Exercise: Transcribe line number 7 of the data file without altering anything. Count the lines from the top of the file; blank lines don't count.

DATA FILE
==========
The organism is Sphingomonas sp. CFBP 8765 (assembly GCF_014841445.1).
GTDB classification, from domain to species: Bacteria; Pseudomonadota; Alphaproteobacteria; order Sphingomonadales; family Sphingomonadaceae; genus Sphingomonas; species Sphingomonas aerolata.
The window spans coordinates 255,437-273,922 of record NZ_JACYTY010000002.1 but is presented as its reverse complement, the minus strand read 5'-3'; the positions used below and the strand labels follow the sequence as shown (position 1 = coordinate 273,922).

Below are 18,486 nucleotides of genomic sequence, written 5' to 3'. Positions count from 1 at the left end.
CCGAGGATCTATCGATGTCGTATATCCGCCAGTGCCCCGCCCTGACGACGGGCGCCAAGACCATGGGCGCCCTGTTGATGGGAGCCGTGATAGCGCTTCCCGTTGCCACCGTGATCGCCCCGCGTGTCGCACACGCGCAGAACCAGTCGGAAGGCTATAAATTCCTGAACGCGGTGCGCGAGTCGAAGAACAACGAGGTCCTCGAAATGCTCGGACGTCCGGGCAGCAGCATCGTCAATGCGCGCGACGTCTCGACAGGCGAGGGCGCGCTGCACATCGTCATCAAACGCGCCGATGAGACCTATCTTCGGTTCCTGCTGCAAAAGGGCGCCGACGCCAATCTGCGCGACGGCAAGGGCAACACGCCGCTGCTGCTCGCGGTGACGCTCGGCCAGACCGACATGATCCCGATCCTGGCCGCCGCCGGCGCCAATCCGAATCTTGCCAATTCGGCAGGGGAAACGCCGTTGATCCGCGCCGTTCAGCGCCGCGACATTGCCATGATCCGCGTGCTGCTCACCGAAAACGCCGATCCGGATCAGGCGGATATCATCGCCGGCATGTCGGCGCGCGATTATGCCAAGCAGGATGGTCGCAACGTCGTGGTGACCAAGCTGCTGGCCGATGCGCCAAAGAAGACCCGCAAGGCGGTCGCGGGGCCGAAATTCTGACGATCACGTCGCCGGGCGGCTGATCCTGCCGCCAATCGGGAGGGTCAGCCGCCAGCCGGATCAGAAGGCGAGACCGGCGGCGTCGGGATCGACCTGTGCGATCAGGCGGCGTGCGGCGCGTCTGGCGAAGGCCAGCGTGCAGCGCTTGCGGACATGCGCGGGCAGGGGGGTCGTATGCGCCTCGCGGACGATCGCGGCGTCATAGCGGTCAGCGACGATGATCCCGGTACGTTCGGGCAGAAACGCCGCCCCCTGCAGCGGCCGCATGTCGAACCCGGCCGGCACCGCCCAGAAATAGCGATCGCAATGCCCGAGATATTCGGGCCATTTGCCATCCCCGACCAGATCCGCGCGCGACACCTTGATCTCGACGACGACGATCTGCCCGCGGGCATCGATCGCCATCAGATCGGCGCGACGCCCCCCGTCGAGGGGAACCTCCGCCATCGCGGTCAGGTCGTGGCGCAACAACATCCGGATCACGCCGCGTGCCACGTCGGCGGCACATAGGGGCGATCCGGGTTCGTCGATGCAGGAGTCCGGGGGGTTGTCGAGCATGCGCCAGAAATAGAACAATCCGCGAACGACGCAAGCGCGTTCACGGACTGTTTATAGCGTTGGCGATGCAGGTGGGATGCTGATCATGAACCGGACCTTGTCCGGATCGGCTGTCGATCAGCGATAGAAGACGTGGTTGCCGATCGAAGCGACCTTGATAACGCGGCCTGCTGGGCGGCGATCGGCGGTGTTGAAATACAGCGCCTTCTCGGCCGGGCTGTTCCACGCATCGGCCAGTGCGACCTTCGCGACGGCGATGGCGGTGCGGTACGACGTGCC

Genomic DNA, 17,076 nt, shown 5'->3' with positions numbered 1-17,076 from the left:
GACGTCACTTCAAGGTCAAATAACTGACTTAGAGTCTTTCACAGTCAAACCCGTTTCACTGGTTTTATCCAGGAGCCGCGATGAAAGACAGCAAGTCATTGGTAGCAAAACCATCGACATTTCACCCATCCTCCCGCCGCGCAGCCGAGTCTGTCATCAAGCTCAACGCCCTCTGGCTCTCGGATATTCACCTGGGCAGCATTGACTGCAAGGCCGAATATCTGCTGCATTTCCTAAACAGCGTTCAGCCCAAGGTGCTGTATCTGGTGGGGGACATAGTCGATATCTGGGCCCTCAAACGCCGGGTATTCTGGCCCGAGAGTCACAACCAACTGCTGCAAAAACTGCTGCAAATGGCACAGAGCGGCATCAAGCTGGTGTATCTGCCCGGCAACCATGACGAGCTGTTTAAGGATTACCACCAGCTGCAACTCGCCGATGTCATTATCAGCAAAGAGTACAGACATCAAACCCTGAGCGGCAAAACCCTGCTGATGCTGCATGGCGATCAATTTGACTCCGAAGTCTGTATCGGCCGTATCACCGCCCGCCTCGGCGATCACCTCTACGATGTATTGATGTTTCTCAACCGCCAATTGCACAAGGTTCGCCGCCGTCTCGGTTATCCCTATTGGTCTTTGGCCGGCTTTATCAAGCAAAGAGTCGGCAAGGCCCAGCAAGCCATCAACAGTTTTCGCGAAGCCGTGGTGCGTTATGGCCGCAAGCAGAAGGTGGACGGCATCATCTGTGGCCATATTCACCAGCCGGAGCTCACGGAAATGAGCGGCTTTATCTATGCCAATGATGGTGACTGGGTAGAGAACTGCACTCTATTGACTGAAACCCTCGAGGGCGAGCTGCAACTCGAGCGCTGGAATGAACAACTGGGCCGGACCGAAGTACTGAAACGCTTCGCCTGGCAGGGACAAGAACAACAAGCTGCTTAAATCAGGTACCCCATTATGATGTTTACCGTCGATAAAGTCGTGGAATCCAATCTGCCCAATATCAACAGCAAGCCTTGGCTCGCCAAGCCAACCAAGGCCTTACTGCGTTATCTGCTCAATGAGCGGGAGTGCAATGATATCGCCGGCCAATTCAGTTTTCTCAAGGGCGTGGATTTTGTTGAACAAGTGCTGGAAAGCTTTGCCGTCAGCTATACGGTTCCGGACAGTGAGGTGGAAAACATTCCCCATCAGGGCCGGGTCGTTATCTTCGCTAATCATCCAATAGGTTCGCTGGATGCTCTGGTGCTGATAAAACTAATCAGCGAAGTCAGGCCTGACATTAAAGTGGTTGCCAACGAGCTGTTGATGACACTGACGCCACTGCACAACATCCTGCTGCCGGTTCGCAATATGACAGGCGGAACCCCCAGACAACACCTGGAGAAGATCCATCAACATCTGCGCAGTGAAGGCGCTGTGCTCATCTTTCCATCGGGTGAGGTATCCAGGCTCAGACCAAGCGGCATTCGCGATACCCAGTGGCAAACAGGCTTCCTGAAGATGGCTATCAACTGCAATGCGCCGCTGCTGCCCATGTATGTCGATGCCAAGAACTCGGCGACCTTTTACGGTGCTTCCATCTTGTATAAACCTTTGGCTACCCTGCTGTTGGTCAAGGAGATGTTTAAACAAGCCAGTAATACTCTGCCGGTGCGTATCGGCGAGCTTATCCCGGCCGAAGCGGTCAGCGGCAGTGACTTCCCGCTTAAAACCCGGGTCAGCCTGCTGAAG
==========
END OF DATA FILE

GACGTCACTTCAAGGTCAAATAACTGACTTAGAGTCTTTCACAGTCAAACCCGTTTCACTGGTTTTATCCAGGAGCCGCGATGAAAGACAGCAAGTCATTGGTAGCAAAACCATCGACATTTCACCCATCCTCCCGCCGCGCAGCCGAGTCTGTCATCAAGCTCAACGCCCTCTGGCTCTCGGATATTCACCTGGGCAGCATTGACTGCAAGGCCGAATATCTGCTGCATTTCCTAAACAGCGTTCAGCCCAAGGTGCTGTATCTGGTGGGGGACATAGTCGATATCTGGGCCCTCAAACGCCGGGTATTCTGGCCCGAGAGTCACAACCAACTGCTGCAAAAACTGCTGCAAATGGCACAGAGCGGCATCAAGCTGGTGTATCTGCCCGGCAACCATGACGAGCTGTTTAAGGATTACCACCAGCTGCAACTCGCCGATGTCATTATCAGCAAAGAGTACAGACATCAAACCCTGAGCGGCAAAACCCTGCTGATGCTGCATGGCGATCAATTTGACTCCGAAGTCTGTATCGGCCGTATCACCGCCCGCCTCGGCGATCACCTCTACGATGTATTGATGTTTCTCAACCGCCAATTGCACAAGGTTCGCCGCCGTCTCGGTTATCCCTATTGGTCTTTGGCCGGCTTTATCAAGCAAAGAGTCGGCAAGGCCCAGCAAGCCATCAACAGTTTTCGCGAAGCCGTGGTGCGTTATGGCCGCAAGCAGAAGGTGGACGGCATCATCTGTGGCCATATTCACCAGCCGGAGCTCACGGAAATGAGCGGCTTTATCTATGCCAATGATGGTGACTGGGTAGAGAACTGCACTCTATTGACTGAAACCCTCGAGGGCGAGCTGCAACTCGAGCGCTGGAATGAACAACTGGGCCGGACCGAAGTACTGAAACGCTTCGCCTGGCAGGGACAAGAACAACAAGCTGCTTAAATCAGGTACCCCATTATGATGTTTACCGTCGATAAAGTCGTGGAATCCAATCTGCCCAATATCAACAGCAAGCCTTGGCTCGCCAAGCCAACCAAGGCCTTACTGCGTTATCTGCTCAATGAGCGGGAGTGCAATGATATCGCCGGCCAATTCAGTTTTCTCAAGGGCGTGGATTTTGTTGAACAAGTGCTGGAAAGCTTTGCCGTCAGCTATACGGTTCCGGACAGTGAGGTGGAAAACATTCCCCATCAGGGCCGGGTCGTTATCTTCGCTAATCATCCAATAGGTTCGCTGGATGCTCTGGTGCTGATAAAACTAATCAGCGAAGTCAGGCCTGACATTAAAGTGGTTGCCAACGAGCTGTTGATGACACTGACGCCACTGCACAACATCCTGCTGCCGGTTCGCAATATGACAGGCGGAACCCCCAGACAACACCTGGAGAAGATCCATCAACATCTGCGCAGTGAAGGCGCTGTGCTCATCTTTCCATCGGGTGAGGTATCCAGGCTCAGACCAAGCGGCATTCGCGATACCCAGTGGCAAACAGGCTTCCTGAAGATGGCTATCAACTGCAATGCGCCGCTGCTGCCCATGTATGTCGATGCCAAGAACTCGGCGACCTTTTACGGTGCTTCCATCTTGTATAAACCTTTGGCTACCCTGCTGTTGGTCAAGGAGATGTTTAAACAAGCCAGTAATACTCTGCCGGTGCGTATCGGCGAGCTTATCCCGGCCGAAGCGGTCAGCGGCAGTGACTTCCCGCTTAAAACCCGGGTCAGCCTGCTGAAG